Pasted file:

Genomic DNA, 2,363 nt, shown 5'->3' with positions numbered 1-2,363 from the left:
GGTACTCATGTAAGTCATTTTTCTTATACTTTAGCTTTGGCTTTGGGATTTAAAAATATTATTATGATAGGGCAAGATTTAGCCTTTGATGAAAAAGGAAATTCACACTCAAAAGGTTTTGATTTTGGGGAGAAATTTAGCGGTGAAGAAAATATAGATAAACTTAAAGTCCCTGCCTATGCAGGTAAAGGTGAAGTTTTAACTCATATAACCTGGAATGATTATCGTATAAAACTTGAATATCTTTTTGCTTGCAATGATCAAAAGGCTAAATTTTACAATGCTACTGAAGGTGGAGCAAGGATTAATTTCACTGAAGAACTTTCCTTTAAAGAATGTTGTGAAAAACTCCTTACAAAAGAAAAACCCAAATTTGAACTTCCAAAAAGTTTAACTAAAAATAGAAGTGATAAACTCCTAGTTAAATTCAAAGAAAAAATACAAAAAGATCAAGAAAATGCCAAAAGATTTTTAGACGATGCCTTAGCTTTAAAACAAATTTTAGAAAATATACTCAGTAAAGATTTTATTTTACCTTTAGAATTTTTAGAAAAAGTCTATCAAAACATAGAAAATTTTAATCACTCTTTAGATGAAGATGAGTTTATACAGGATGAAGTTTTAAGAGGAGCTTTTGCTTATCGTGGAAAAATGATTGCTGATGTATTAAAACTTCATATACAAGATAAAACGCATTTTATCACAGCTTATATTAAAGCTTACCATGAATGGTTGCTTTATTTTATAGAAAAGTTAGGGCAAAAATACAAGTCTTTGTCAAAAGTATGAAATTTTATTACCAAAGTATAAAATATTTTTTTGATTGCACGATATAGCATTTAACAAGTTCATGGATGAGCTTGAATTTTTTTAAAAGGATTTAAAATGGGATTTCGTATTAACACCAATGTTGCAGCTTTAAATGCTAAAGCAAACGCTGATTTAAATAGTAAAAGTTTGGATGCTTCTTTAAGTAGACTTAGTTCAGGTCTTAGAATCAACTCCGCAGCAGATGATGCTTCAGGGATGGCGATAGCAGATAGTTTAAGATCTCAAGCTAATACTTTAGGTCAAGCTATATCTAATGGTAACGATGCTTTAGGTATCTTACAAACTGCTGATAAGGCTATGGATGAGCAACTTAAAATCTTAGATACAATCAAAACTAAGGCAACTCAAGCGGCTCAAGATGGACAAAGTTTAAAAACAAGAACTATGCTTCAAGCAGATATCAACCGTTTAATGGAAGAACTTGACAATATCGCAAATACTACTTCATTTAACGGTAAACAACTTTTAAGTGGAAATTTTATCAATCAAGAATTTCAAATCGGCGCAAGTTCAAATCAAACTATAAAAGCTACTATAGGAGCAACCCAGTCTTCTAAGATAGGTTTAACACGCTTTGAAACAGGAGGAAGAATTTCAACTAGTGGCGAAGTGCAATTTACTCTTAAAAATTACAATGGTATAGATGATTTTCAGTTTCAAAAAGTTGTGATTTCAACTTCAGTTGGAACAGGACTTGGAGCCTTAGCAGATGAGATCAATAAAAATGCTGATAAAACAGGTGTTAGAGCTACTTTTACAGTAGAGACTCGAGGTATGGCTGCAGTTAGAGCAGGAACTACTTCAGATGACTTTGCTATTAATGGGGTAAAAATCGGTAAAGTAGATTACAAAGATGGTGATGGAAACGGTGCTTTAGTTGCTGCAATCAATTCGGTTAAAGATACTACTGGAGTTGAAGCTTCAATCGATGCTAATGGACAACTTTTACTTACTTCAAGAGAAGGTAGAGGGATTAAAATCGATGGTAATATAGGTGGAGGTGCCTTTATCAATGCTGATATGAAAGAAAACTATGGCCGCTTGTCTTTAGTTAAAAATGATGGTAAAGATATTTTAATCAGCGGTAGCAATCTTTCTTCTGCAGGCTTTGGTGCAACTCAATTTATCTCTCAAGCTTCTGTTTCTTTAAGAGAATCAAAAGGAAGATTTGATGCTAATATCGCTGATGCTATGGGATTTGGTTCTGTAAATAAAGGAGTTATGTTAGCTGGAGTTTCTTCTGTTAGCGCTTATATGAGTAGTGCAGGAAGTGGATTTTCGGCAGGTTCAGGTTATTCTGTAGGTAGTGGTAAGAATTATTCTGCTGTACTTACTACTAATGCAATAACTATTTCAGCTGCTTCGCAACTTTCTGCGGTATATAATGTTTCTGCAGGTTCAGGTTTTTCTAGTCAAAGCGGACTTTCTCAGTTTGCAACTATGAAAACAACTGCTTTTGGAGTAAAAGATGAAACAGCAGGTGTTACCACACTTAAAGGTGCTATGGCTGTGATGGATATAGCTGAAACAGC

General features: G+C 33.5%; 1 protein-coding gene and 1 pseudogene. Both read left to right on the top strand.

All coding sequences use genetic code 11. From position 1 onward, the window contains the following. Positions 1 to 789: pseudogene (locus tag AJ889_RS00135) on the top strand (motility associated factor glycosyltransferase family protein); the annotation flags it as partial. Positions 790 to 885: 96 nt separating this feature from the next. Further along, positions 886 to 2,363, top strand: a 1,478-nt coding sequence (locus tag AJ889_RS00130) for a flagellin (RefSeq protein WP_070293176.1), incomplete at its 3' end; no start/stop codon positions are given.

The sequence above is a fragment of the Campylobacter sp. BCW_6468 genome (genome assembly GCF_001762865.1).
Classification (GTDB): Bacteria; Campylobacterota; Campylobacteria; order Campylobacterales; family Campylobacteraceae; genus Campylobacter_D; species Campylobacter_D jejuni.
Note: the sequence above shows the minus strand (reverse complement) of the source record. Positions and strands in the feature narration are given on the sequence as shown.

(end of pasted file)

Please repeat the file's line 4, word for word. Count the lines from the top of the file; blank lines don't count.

All coding sequences use genetic code 11. From position 1 onward, the window contains the following. Positions 1 to 789: pseudogene (locus tag AJ889_RS00135) on the top strand (motility associated factor glycosyltransferase family protein); the annotation flags it as partial. Positions 790 to 885: 96 nt separating this feature from the next. Further along, positions 886 to 2,363, top strand: a 1,478-nt coding sequence (locus tag AJ889_RS00130) for a flagellin (RefSeq protein WP_070293176.1), incomplete at its 3' end; no start/stop codon positions are given.